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Out-of-the-Park Adventures: Devils Fork State Park

Marie McAden Marie McAden
A former staffer with The Miami Herald, Marie moved to SC in 1992. She is passionate about the outdoors, and enjoys exploring the state’s many natural treasures from the Lowcountry to the Upstate.
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Got cabin fever? Hit the road with your own accommodations for a socially distanced vacation in a South Carolina state park campground. With 33 parks offering campsites for tents and RVs, you’re sure to find the perfect spot for an out-of-the-way getaway. Some parks even feature lodging for those who prefer to stay in a cabin or villa.                                                                               

Along with their many recreational amenities and beautiful settings, state parks offer visitors the opportunity to explore less-traveled areas of the state and discover small towns and communities with a rich history and unique attractions.

Ready to roll? Here’s a two-day, out-of-the-park itinerary for Devils Fork State Park

 

Surrounded by the pristine Jocassee Gorges, Devils Fork State Park offers stunning views of the unspoiled mountain wilderness and the only public access to beautiful Lake Jocassee.

Park features:

  • 59 campsites with individual water and electrical hookups and convenient access to restrooms with hot showers
  • 25 tent-only sites
  • A boat-in campground with 25 sites
  • 20 lakeside villas with two and three bedrooms 

Day 1

Start off a full day in the backcountry with a hearty breakfast at Sisters Restaurant in Salem. The menu at this casual eatery includes everything from omelets to pancakes to a classic country breakfast. (They’re open for lunch, too.)

Burn off some of those pancakes and bacon with a hike to Lower Whitewater Falls, part of a six-waterfall chain dropping through North and South Carolina. It’s a 2-mile moderate hike through a Jocassee Gorges forest to a wooden platform where you can enjoy an unobstructed view of the magnificent 200-foot falls.

The next outstanding view on your itinerary will take very little effort to reach. From SC Hwy 130, take SC 413 and look for the Oscar Wigington Overlook. Park your car in the pull off and spend a few moments savoring the extraordinary panorama of Lake Jocassee and the Blue Ridge Mountains.

For lunch, stop at Keowee Towne Market & Café, located along SC Hwy 11. With a nice selection of sandwiches, burgers, wraps and New York-style pizzas, you’re sure to find something to satisfy your cravings.

To complete your trifecta of outstanding overlooks, head up to Jumping Off Rock, considered by many mountain aficionados to be the hallmark view of the Jocassee Gorges. The drive up Horse Pasture Road to the overlook is half the fun of this adventure as you wind your way up the mountain to the 2,000-foot high rock outcropping. Along the way are several other overlooks and a few small waterfalls.

Before heading back to the campground, stop at Jocassee Valley Brewing Company to celebrate your awesome day in the South Carolina Upstate. This local favorite offers both indoor and outdoor seating with live entertainment and food trucks on Fridays and Saturdays.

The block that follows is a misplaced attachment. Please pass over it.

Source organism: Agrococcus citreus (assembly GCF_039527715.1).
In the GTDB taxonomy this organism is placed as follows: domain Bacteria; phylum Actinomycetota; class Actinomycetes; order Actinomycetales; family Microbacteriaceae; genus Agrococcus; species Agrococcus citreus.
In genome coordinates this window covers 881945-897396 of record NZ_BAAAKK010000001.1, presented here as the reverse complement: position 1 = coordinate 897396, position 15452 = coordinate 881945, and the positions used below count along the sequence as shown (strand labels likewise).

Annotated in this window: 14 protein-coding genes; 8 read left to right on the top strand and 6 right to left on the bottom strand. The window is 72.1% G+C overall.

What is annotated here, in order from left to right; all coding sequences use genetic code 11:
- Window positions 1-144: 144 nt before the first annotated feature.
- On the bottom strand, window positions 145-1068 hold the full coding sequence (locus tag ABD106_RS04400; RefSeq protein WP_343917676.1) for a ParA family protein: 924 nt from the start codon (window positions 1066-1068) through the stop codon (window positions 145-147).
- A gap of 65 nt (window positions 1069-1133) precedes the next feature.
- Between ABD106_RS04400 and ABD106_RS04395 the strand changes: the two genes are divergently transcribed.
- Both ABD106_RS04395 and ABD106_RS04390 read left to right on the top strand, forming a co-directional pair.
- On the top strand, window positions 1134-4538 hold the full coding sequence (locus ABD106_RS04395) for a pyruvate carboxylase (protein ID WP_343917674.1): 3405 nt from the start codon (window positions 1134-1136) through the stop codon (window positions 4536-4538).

Day 2

Make the drive to the Chattooga River gorge to experience the beauty of this national wild and scenic whitewater river and the breathtaking mountain terrain that surrounds it.

Start off with a hike to two of the area’s most beautiful waterfalls—Spoonauger and King Creek. A short, 5-mile hike will get you to Spoonauger, a 50-foot waterfall set back into a lush hillside. A mile up the road is King Creek Falls. The trail to this cascade requires a bit more effort but is certainly worth it. And you can sit at the bottom of the falls and cool your feet off in the refreshing water. 

By now you’ve probably worked up an appetite and are ready for lunch. You won’t find a prettier spot to fuel up than Belle’s Bistro at Chattooga Belle Farm. Enjoy a salad, sandwich or burger while you take in the stunning view of the 198-acre working farm and the Blue Ridge Mountains in the background. After lunch at the bistro, you’ll want to check out Chattooga Belle Farm’s other offerings, including a farm store, distillery, disc golf course and a giant compass rose surrounded by a stacked-stone sitting wall.

If you’re the adventurous type, sometime during your stay you should book a rafting trip on the Chattooga River with Wildwater outfitters. But even if that’s not in your DNA, you can still get a taste of the fun with a visit to Bull Sluice, the famed rapid known for flipping paddlers attempting to navigate the 14-foot double drop. A short gravel trail takes you to the banks of the river overlooking the rapid where you can sit on boulders with the rest of the peanut gallery and watch the carnage.

Before you head back to your campsite, stop at Humble Pie, a favorite post-paddling destination for hungry Chattooga River kayakers. Along with fresh-from-the-oven-pies, this hole-in-the-wall pizza joint offers live entertainment featuring local bands. It’s the perfect ending to a perfect day in the South Carolina mountains

Marie McAden
A former staffer with The Miami Herald, Marie moved to SC in 1992. She is passionate about the outdoors, and enjoys exploring the state’s many natural treasures from the Lowcountry to the Upstate.